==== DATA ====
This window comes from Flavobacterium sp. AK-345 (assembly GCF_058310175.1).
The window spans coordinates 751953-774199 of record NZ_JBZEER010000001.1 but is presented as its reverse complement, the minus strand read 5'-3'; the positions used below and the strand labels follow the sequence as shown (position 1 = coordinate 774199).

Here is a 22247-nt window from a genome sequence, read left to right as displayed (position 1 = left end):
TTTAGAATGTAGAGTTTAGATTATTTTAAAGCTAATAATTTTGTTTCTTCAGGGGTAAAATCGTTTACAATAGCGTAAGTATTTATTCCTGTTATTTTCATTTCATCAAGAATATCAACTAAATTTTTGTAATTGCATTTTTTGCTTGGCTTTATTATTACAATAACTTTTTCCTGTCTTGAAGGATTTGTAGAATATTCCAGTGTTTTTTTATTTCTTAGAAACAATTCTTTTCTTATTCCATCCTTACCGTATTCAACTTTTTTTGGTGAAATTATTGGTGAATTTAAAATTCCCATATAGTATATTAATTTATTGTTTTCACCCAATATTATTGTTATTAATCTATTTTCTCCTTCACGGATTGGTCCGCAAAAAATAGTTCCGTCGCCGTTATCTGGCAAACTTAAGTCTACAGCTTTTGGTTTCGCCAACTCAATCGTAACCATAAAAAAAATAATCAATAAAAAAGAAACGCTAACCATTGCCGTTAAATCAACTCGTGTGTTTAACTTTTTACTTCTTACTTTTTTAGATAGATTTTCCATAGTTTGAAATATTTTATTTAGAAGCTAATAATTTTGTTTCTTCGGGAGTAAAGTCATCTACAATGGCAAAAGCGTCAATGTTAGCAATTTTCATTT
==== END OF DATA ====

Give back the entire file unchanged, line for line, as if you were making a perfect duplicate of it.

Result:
This window comes from Flavobacterium sp. AK-345 (assembly GCF_058310175.1).
The window spans coordinates 751953-774199 of record NZ_JBZEER010000001.1 but is presented as its reverse complement, the minus strand read 5'-3'; the positions used below and the strand labels follow the sequence as shown (position 1 = coordinate 774199).

Here is a 22247-nt window from a genome sequence, read left to right as displayed (position 1 = left end):
TTTAGAATGTAGAGTTTAGATTATTTTAAAGCTAATAATTTTGTTTCTTCAGGGGTAAAATCGTTTACAATAGCGTAAGTATTTATTCCTGTTATTTTCATTTCATCAAGAATATCAACTAAATTTTTGTAATTGCATTTTTTGCTTGGCTTTATTATTACAATAACTTTTTCCTGTCTTGAAGGATTTGTAGAATATTCCAGTGTTTTTTTATTTCTTAGAAACAATTCTTTTCTTATTCCATCCTTACCGTATTCAACTTTTTTTGGTGAAATTATTGGTGAATTTAAAATTCCCATATAGTATATTAATTTATTGTTTTCACCCAATATTATTGTTATTAATCTATTTTCTCCTTCACGGATTGGTCCGCAAAAAATAGTTCCGTCGCCGTTATCTGGCAAACTTAAGTCTACAGCTTTTGGTTTCGCCAACTCAATCGTAACCATAAAAAAAATAATCAATAAAAAAGAAACGCTAACCATTGCCGTTAAATCAACTCGTGTGTTTAACTTTTTACTTCTTACTTTTTTAGATAGATTTTCCATAGTTTGAAATATTTTATTTAGAAGCTAATAATTTTGTTTCTTCGGGAGTAAAGTCATCTACAATGGCAAAAGCGTCAATGTTAGCAATTTTCATTT